Assignment 12: How good is your Guitar Really?

By: David Drew

EMAT 6680, J. Wilson

Have you ever been playing your guitar and stopped to wonder why it is shaped like it is? When you started tuning it have you ever been curious as to why the frets are different lengths and why they become closer together as you go higher up on the fret board? Hopefully we can answer some of these questions with a ruler and Excel which we use to, graph the function for us.

For this discussion I’ll be using my next door neighbor’s guitar. His name is Taylor Fletcher and he plays in a band based in Athens called the Happenin’. They’re excellent musicians and I suggest you check them out here at they’re website. His guitar is a Custom Gibson Les Paul with a sunburst top and pearl block inlays on the frets. I decided not to use mine simply because I wanted a much nicer guitar to work with. And as everyone knows, nothing plays like a Gibson. Here’s a picture of a similar guitar, but Taylor’s has a sunburst finish on the top.

Here’s the method I used to measure this guitar. Place a ruler at the very edge of the guitar where the neck meets the fret board. We’ll call this the 0 fret. Measure from the 0 fret to the bottom side of the last metal bridge, called the 22 fret. Here’s the numbers that were produced from the Gibson. And here’s the link to the Excel Spreadsheet. Les Paul

 Frets Lengths in Inches Ratio 0 17.75 0.919014085 1 16.3125 0.921455939 2 15.03125 0.916839917 3 13.78125 0.916099773 4 12.625 0.913366337 5 11.53125 0.910569106 6 10.5 0.907738095 7 9.53125 0.904918033 8 8.625 0.898550725 9 7.75 0.89516129 10 6.9375 0.882882883 11 6.125 0.887755102 12 5.4375 0.873563218 13 4.75 0.855263158 14 4.0625 0.846153846 15 3.4375 0.836363636 16 2.875 0.804347826 17 2.3125 0.783783784 18 1.8125 0.724137931 19 1.3125 0.666666667 20 0.875 0.5 21 0.4375 0 0.807483243 Average

And here’s the chart to give you an idea of what the relationship is like.

So now that we have a relationship on our graph, can we create a function that will give us this relationship? More specifically, is there a formula for the frets of a guitar? Let’s explore this with our values from our measurements and Graphing Calculator. First we need to add a graph of the ratios from one fret’s measurement divided by the measurement of the fret directly above or before it on the fret board.

This graph looks surprisingly familiar, and it turns out if we graph the function  and restrict it on the interval x = < 0, 21 > then we’ll have a function that resembles our graph in Excel. Here’s a picture and a Link.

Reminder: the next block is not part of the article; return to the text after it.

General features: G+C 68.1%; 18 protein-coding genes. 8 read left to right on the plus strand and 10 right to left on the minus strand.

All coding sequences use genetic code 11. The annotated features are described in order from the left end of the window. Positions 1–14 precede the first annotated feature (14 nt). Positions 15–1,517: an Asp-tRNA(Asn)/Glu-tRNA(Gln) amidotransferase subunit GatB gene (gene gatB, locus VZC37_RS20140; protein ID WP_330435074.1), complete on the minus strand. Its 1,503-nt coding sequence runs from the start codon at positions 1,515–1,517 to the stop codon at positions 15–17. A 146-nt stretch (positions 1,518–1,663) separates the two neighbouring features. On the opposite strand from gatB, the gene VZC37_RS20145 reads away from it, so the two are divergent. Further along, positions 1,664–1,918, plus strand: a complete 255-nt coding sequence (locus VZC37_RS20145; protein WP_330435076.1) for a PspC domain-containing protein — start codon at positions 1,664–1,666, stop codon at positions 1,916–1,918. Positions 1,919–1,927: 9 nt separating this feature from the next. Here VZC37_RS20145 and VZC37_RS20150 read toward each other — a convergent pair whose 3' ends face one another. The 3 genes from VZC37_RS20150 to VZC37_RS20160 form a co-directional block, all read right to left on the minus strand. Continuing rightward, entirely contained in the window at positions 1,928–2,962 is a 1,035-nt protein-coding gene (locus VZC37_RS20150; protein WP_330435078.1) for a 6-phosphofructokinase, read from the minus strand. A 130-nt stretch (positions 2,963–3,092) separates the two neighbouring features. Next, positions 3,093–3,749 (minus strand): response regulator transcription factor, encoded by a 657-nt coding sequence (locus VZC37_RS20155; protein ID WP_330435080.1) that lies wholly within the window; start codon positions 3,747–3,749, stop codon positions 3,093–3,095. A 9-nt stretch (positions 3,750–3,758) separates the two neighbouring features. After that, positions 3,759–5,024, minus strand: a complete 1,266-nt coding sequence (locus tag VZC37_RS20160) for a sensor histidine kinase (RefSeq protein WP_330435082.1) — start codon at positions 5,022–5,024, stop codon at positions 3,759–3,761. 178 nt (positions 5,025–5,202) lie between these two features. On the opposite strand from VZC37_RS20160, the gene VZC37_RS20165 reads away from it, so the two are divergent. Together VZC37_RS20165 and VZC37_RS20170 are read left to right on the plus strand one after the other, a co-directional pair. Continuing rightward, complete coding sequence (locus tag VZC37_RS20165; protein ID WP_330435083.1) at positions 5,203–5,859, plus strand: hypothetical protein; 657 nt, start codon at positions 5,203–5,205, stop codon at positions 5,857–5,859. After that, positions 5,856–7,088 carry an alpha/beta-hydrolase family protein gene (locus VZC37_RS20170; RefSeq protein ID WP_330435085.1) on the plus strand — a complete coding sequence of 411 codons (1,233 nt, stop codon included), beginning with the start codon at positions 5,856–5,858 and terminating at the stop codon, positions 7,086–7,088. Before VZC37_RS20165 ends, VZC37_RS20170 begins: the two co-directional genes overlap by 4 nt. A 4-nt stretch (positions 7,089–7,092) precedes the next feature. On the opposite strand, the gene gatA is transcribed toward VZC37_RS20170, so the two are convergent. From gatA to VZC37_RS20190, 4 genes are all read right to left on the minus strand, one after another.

As you can see we have a “table like” graph from 0 to around 20. But as the frets become smaller and smaller their ratios begin to drop off the table and go into negative infinity at a drastic rate. Since we only have 22 frets, the graph will have a limiting value at 21 with a vertical asymptote at a value of 21, as you can see. This is true because although there are 22 frets we’ll only have 21 measurements, hence the limit will be at 21. I came up with this equation by several trial and error methods. Finally I concluded that we should have a value of 0.01 over the (x – 21 frets) so that the table wouldn’t drop off too soon. And we used 0.80748 because it was the arithmetic mean.

We do notice that the graph of the Gibson is a bit wobbly from frets 9 to 18. What does this suggest? I’ll make a conjecture, but I’m not sure if it is correct because I know very little about making guitars. The wobbles could indicate a human error in my measurements or it could indicate that the guitar was made with human hands and hence is infinitesimally flawed in its construction. Or perhaps, neither one of these assumptions are true and this is the way that the guitar was supposed to be created due to the differences in the notes and the abnormalities in the B and E frets and their relationship with the sharp notes. Since there is no B or E sharp then there is only a half step from B to C and another half step from E to F. And in fact these half steps are located at the 7th to 8th frets, the 12th to 13th fret, and the 19th to 20th frets respectively. And if you look carefully at the Excel graph of the ratios, you can see the biggest dips come around the 8th, 12th, and 20th frets.

If we go back to our graph with the lengths of each fret to the end of the fret board can we find function to match that graph? It looks like it has the properties of a parabola opening upward. So, again, by trial and error we find that the equation has the same rough look as our Excel chart. Here’s a picture and a link.

In conclusion we can say that there is in fact several different ways to graph the function of a guitar’s fret board. And I’ve made a few conjectures and assumptions about why there might be inconsistencies in the graph. If you’re interested in the real art of making guitars then go to any or all of these sites.

Write Up by David Drew